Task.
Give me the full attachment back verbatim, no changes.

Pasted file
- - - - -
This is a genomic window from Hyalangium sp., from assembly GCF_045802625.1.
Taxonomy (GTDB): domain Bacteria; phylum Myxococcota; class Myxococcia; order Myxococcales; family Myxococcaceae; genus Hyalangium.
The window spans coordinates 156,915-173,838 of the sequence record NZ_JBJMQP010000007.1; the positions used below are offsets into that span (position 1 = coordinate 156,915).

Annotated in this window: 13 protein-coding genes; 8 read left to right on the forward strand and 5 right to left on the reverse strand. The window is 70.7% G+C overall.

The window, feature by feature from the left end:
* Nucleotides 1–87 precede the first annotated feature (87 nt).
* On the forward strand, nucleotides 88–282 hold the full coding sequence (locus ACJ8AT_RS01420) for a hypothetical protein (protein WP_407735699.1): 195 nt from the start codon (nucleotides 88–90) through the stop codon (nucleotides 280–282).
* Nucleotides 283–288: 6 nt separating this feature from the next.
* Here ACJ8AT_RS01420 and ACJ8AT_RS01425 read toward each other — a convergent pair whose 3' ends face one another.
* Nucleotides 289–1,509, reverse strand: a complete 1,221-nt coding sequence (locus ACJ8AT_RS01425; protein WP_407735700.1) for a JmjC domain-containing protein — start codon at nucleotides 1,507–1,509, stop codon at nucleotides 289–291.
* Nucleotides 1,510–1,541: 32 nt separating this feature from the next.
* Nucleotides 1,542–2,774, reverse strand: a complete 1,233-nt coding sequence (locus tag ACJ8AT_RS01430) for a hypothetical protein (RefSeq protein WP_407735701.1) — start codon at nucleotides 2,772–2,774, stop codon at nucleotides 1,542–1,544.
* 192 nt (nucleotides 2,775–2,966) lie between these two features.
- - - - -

This is a genomic window from Hyalangium sp., from assembly GCF_045802625.1.
Taxonomy (GTDB): domain Bacteria; phylum Myxococcota; class Myxococcia; order Myxococcales; family Myxococcaceae; genus Hyalangium.
The window spans coordinates 156,915-173,838 of the sequence record NZ_JBJMQP010000007.1; the positions used below are offsets into that span (position 1 = coordinate 156,915).

Annotated in this window: 13 protein-coding genes; 8 read left to right on the forward strand and 5 right to left on the reverse strand. The window is 70.7% G+C overall.

The window, feature by feature from the left end:
* Nucleotides 1–87 precede the first annotated feature (87 nt).
* On the forward strand, nucleotides 88–282 hold the full coding sequence (locus ACJ8AT_RS01420) for a hypothetical protein (protein WP_407735699.1): 195 nt from the start codon (nucleotides 88–90) through the stop codon (nucleotides 280–282).
* Nucleotides 283–288: 6 nt separating this feature from the next.
* Here ACJ8AT_RS01420 and ACJ8AT_RS01425 read toward each other — a convergent pair whose 3' ends face one another.
* Nucleotides 289–1,509, reverse strand: a complete 1,221-nt coding sequence (locus ACJ8AT_RS01425; protein WP_407735700.1) for a JmjC domain-containing protein — start codon at nucleotides 1,507–1,509, stop codon at nucleotides 289–291.
* Nucleotides 1,510–1,541: 32 nt separating this feature from the next.
* Nucleotides 1,542–2,774, reverse strand: a complete 1,233-nt coding sequence (locus tag ACJ8AT_RS01430) for a hypothetical protein (RefSeq protein WP_407735701.1) — start codon at nucleotides 2,772–2,774, stop codon at nucleotides 1,542–1,544.
* 192 nt (nucleotides 2,775–2,966) lie between these two features.